In order to obtain a center zero readout, the counter 10 to 10, can initially be set to N/2, where N=l0p, a circuit 33 being provided to detect all 9's in the stages 10, and responsive thereto to add one pulse to shift the counter to all zeros. The counter counts upwardly only, and, so long as all 9s has not been reached, readout is effected with the switches 29 changed over under the control of a bistable polarity flip-flop 34 to complement the digits, the digit actually read out being treated as a negative reading. All 9's reads as zero and thereafter readout is effected with the switches 29 reset to the illustrated position by the flip-flop 34 to give a true digit.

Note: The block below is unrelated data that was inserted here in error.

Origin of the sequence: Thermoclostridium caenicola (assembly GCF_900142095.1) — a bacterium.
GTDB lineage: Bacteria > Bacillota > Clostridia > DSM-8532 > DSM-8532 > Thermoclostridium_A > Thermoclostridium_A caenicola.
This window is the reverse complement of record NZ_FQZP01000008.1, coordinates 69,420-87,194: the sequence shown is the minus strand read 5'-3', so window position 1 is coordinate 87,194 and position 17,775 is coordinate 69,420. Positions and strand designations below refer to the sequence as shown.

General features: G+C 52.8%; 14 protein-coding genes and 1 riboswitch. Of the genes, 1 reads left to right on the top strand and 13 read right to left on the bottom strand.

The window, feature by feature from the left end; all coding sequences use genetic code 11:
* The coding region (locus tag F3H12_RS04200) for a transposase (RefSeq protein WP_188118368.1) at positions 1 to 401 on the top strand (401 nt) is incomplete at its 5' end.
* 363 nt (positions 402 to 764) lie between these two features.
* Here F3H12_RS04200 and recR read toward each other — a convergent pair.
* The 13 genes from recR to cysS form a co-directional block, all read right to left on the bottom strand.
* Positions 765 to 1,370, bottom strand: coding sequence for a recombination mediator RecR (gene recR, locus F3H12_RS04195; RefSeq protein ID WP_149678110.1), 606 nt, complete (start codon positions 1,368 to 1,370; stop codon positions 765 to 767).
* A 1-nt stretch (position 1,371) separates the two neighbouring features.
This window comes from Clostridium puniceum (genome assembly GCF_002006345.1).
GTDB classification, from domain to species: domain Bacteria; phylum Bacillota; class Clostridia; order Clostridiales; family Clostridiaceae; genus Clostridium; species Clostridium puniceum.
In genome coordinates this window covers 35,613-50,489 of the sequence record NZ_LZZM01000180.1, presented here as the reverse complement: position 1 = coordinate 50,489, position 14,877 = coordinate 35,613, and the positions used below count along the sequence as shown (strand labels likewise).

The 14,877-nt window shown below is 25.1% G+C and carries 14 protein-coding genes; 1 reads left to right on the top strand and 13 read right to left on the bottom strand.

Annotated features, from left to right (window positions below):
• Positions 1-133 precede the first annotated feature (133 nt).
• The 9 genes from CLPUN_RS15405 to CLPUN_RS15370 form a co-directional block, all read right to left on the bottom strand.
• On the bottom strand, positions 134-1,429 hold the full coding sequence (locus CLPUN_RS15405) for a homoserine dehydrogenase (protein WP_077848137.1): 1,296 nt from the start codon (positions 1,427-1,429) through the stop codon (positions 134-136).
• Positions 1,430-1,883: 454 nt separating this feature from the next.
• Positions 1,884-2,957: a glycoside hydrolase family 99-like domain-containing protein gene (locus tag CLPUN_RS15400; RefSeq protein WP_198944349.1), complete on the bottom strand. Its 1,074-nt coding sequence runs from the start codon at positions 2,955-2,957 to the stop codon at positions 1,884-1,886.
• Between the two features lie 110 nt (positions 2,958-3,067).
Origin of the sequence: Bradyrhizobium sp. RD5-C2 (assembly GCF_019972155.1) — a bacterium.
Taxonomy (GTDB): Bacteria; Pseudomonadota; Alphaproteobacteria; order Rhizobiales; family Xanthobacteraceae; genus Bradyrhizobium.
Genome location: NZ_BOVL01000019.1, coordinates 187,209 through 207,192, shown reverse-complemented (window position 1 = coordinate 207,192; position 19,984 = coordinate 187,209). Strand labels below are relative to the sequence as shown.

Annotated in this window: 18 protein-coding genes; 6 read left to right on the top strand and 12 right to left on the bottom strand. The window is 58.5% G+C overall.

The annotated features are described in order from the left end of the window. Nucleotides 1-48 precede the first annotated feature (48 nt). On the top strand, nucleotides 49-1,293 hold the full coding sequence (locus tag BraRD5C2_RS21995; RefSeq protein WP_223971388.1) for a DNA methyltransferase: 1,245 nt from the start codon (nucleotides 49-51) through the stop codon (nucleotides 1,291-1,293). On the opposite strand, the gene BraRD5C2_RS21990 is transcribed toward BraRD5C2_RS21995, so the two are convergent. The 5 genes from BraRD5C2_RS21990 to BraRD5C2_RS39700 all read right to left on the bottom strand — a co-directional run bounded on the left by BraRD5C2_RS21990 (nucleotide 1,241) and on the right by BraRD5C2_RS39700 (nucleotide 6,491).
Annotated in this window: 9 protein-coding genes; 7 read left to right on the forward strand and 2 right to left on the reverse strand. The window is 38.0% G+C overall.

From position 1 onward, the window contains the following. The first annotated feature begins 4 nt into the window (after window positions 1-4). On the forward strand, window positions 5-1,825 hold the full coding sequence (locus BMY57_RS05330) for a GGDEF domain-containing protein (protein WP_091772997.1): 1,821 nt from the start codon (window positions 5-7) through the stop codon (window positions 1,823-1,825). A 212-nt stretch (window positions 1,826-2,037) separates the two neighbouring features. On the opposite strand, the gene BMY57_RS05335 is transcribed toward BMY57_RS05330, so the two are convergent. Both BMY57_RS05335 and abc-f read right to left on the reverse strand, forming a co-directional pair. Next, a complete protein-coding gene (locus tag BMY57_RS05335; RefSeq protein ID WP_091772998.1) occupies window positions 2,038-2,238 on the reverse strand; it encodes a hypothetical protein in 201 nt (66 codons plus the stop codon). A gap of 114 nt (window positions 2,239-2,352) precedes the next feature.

Reset arrangements can be adapted as required. if the switch 20 is open, the counter will eventually be cleared. The counter can then be reset to N/2 by applying rapid rest pulses to a terminal 35 connected to the clock input l5 of the stage l0 through an AND gate 36, the switches 14 being restored to the counting configuration. The other input of the AND gate 36 IS coupled to the output ll of the stage 10, through an Inverter 37 and as soon as the stage "I, goes to all ls the gate 36 will be disabled.

Two counters as shown in the Figure can be used in combination in the same apparatus, in which case the contents of one counter can be transferred to the other in the shift mode by connecting the output 11 of the stage 10, of the one counter to the input 12 of the stage l0 of the other counter, the shifi pulses being applied synchronously to the two counters.